Chinese Judges Get an American Education at Columbia Law School
Media Contact: Nancy Goldfarb, 212-854-1584, [email protected]
New York, July 8, 2011—For some 45 judges and law students from China, a month spent in New York was anything but a holiday.
The judges, many in their 20s and 30s, spent most of their time immersed at Columbia Law School learning the basics of U.S. constitutional law, civil procedure, and torts. The judges are being trained as part of an LL.M. program run by City University of Hong Kong in collaboration with the National Judges College of China.
This was the third year for the program at the Law School, which has been an unqualified success, said Brian Gibson, assistant dean for international and comparative law.
“The group met with a wide array of federal, state and municipal judges, where they received professional and career advice and insights,” Gibson said. “A number of Chinese judges extended invitations to their U.S. counterparts to visit China. That has always been a long-range goal of the program.”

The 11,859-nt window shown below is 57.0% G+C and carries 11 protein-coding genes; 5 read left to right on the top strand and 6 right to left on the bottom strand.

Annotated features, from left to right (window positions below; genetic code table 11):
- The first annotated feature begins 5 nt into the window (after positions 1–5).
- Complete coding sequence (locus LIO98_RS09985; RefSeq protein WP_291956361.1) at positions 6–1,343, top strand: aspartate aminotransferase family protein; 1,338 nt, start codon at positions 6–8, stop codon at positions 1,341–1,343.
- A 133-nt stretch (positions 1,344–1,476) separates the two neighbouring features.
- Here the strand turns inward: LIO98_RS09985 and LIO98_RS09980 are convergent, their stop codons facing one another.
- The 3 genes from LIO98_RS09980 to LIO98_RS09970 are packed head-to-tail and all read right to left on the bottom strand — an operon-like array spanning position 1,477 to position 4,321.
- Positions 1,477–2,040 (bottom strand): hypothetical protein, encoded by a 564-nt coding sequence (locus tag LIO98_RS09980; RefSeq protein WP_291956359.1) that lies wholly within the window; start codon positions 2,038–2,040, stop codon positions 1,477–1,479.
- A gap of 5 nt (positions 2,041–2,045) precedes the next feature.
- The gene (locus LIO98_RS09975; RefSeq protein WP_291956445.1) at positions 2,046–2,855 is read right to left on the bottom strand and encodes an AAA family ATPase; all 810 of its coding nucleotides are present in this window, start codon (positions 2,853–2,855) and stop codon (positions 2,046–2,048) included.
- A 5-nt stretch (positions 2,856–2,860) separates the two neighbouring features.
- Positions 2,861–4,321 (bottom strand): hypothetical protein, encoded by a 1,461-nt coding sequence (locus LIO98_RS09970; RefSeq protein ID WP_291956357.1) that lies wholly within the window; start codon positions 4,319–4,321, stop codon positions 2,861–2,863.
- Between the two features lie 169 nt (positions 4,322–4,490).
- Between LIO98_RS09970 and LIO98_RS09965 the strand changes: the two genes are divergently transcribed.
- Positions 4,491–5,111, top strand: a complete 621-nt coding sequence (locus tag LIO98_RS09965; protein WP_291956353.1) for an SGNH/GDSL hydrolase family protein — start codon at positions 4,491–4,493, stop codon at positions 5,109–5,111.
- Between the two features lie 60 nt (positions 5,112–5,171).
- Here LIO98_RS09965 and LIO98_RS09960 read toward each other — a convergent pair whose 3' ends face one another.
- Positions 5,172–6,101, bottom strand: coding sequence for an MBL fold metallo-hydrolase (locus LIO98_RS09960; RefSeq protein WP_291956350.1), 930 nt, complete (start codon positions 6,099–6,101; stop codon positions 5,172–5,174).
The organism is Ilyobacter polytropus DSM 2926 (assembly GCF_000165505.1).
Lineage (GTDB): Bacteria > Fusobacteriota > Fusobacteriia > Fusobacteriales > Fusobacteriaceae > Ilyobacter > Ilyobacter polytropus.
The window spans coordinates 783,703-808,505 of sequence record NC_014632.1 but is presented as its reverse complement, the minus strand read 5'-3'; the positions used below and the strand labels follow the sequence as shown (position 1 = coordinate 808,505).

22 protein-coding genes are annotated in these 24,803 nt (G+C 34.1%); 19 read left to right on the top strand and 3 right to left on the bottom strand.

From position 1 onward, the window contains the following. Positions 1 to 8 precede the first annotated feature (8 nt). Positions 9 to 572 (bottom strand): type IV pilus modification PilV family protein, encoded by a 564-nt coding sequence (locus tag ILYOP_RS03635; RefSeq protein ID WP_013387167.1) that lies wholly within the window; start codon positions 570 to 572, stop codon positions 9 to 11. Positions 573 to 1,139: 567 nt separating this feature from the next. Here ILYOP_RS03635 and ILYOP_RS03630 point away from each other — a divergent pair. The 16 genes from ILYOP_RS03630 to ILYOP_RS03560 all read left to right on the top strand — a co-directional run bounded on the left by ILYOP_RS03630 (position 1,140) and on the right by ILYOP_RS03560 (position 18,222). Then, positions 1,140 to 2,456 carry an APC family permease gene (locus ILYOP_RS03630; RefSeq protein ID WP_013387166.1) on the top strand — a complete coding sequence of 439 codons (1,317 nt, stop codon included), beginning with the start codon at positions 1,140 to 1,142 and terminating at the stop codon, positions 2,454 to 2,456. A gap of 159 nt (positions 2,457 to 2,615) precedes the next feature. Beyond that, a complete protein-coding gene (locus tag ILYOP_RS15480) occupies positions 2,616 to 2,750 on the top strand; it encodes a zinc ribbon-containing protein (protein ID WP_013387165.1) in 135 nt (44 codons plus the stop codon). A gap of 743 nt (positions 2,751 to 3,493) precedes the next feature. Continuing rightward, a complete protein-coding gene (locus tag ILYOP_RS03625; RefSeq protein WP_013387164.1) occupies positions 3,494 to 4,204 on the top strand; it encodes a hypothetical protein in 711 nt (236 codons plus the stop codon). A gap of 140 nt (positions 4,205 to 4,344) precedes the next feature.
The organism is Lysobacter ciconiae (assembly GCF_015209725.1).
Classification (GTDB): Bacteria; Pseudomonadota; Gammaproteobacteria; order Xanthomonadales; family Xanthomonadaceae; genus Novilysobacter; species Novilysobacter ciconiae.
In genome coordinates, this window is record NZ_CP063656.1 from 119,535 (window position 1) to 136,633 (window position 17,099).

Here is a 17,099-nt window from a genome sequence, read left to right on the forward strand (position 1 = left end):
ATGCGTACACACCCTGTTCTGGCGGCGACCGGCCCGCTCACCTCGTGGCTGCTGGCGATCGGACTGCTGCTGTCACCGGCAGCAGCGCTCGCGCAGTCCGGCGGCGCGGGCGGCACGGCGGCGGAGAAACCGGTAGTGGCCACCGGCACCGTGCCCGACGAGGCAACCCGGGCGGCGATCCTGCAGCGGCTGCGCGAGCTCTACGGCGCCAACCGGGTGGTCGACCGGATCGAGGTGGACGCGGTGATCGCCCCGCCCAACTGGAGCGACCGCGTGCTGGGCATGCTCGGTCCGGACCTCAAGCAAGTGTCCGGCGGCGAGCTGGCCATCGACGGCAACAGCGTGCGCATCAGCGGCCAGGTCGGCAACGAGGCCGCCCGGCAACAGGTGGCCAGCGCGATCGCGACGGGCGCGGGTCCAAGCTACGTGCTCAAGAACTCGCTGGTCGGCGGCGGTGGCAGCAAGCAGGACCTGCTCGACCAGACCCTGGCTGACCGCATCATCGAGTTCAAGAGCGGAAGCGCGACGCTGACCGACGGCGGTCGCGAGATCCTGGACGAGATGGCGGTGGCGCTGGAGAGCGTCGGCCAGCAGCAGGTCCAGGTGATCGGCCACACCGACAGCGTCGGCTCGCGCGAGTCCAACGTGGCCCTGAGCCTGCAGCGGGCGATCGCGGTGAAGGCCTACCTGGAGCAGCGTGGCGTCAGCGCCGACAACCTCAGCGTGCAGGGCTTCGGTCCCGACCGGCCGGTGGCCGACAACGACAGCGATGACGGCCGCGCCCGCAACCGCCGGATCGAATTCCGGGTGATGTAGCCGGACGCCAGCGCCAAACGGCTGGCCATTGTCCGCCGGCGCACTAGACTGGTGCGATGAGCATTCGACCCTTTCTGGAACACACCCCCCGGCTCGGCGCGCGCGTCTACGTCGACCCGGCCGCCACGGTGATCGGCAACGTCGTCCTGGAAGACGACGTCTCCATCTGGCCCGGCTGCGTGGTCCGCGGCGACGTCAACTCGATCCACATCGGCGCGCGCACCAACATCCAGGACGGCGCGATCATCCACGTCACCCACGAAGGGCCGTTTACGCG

[photo credit: Andrea Hackman. U.S. Supreme Court]
One of the annual highlights of the program was a visit to Washington, D.C., and a meeting with U.S. Supreme Court Associate Justice Ruth Bader Ginsburg ’59 (above).
Nearly two-thirds of the participants in this year’s program are women, Gibson said.
Benjamin Liebman, Robert L. Lieff Professor of Law; Director of the Center for Chinese Legal Studies, who served as academic director and taught a class in torts, said of this year’s program said that “the students were extremely impressive. China has put extensive resources into improving the quality of the judiciary in recent years, and the judges who came to Columbia are among the best of the younger generation of judges.”
Professor Suzanne Goldberg, taught Civil Procedure, Professor Jamal Greene, Constitutional Law, and Professor George Bermann, Arbitration.
The group also met David M. Schizer, Dean and the Lucy G. Moses Professor of Law (below).
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